Home

Egalitarian Futures Research Group

Main content

Float in Singapore

The Egalitarian Futures Research Group (FUTURES) is globally comparative and located in the Department of Social Anthropology at the University of Bergen (UiB). Our point of departure is the idea that the future - the orientation towards a time yet to come - is fundamental for understanding contemporary global society.

Our group of researchers empirically map and investigate various groups of people who are particularly and intensively preoccupied with futures.

Publications
Book collage

Publications from FUTURES

During the recent years, the researchers of FUTURES and the previous “Egalitarianism: Forms, Processes, Comparisons” project have produced an impressive number of important publications.

The UiB Magazine interview
Professor Bruce Kapferer

Bruce Kapferer: Exploring the true nature of inequality

With the pioneering Egalitarianism project, Professor Bruce Kapferer wanted to challenge conventions in anthropology and to redefine how inequality is viewed.

New publication
After the Pink Tide Cover

New Publication: “After the Pink Tide: Corporate State Formation and New Egalitarianisms in Latin America”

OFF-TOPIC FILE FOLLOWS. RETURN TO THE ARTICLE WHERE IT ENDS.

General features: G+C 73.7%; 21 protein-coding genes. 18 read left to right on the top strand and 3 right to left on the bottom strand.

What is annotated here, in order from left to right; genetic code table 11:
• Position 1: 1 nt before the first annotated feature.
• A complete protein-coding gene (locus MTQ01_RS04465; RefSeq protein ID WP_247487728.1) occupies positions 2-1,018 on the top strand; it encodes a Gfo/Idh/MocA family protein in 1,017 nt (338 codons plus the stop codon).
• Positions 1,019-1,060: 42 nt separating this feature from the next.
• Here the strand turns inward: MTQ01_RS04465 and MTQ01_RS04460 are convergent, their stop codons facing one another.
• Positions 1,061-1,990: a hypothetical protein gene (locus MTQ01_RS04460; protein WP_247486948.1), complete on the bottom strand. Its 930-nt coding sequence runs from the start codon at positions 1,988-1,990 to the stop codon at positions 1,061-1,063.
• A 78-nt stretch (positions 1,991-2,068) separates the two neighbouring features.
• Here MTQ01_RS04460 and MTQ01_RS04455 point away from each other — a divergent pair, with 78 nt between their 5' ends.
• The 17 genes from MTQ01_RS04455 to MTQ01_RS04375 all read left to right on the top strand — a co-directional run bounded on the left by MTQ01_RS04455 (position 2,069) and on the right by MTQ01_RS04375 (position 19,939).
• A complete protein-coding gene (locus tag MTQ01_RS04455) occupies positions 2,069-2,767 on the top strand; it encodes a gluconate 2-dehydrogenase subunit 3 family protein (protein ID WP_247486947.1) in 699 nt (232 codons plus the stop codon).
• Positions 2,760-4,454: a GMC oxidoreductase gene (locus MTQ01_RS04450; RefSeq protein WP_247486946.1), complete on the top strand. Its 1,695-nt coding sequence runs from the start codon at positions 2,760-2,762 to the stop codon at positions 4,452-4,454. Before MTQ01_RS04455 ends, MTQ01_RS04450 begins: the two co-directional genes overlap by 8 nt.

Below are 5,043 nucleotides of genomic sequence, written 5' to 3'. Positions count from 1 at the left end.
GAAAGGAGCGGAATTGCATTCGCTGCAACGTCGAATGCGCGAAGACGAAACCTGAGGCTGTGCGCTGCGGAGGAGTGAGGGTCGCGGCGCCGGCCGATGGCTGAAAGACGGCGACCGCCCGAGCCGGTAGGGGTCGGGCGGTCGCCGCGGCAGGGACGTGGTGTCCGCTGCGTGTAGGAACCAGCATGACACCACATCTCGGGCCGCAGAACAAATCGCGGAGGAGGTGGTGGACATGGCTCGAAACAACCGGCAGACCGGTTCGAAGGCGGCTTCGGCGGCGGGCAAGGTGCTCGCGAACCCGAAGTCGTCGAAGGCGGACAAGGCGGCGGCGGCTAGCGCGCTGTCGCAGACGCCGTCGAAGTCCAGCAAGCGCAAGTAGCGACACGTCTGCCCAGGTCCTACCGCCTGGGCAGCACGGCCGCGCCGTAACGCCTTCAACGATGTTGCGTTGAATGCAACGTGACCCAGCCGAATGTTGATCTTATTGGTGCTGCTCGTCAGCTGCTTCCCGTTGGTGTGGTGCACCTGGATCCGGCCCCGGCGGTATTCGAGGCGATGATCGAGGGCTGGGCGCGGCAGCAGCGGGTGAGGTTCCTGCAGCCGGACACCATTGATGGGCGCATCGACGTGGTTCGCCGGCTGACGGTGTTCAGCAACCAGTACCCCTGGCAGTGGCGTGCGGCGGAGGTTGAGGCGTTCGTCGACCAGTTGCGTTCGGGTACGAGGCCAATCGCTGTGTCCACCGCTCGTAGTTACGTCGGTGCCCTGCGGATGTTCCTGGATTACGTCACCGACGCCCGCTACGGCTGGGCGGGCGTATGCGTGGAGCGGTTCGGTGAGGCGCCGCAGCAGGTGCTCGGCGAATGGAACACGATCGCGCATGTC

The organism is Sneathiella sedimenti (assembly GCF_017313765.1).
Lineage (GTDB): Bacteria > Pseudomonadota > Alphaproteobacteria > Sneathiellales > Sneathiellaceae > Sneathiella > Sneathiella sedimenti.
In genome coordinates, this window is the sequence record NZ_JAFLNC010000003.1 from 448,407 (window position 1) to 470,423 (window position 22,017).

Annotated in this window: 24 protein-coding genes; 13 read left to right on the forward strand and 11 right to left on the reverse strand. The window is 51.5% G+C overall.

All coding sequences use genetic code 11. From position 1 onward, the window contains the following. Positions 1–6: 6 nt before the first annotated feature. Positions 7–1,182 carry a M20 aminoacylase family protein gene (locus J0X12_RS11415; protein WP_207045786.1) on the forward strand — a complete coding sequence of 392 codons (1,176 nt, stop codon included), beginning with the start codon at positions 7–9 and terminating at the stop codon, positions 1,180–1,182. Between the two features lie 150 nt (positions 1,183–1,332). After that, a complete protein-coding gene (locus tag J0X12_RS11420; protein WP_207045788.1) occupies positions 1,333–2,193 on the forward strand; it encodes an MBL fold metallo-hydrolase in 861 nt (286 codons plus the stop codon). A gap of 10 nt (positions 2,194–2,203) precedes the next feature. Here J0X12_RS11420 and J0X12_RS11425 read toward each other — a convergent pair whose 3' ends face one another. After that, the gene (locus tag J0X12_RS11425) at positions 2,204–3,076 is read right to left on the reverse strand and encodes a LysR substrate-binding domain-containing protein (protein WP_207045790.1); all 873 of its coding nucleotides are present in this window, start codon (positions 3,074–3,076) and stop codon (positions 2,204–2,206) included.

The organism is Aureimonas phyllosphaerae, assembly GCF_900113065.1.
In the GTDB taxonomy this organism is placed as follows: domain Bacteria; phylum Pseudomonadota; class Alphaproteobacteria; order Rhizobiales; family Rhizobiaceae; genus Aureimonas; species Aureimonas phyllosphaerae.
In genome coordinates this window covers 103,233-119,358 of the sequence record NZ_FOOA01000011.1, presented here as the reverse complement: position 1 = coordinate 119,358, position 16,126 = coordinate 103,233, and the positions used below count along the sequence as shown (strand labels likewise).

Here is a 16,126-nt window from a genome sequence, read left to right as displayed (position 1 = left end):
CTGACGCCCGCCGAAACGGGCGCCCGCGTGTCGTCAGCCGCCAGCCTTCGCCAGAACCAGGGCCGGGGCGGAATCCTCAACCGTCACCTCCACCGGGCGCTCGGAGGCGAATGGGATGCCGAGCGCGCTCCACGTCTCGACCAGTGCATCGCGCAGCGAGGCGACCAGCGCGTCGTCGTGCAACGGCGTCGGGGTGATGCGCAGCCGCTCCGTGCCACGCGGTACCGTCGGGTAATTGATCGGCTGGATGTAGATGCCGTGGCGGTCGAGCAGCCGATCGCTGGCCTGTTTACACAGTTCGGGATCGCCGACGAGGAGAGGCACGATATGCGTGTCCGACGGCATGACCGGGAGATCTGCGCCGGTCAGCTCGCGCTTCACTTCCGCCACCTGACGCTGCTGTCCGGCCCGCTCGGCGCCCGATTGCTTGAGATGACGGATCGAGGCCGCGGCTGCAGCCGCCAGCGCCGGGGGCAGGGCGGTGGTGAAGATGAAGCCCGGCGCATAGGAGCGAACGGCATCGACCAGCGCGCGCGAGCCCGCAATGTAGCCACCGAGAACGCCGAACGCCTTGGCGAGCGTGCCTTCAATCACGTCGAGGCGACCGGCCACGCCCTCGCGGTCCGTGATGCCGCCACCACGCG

This recent publication by editors Marina Gold and Alessandro Zagato, affiliated researchers of the Egalitarian Futures Research Group (EFRG), investigates the state of egalitarianism and the corporate state formation in Latin America after the Pink Tide movement.

ERC ADVANCED GRANT
ECONOMY UNBALANCED: Activist groups, such as the Occupy movement, are vocal in their protest against inequality and the increasing gap between rich and poor in many Western economies.

Equality in crisis

How does greater inequality create dividing lines in society? That is one of the central issues in Professor Bruce Kapferer’s new research project.

RESEARCH | ANTHROPOLOGY
Professor Annelin Eriksen, Department of Social Anthropology, University of Bergen (UiB), photographed in July 2018.

The drama of cultural change

What happens when the basic values and social mechanism of society are challenged? And how does change influence how we view ourselves as human beings? This is at the heart of a new anthropological project at the University of Bergen.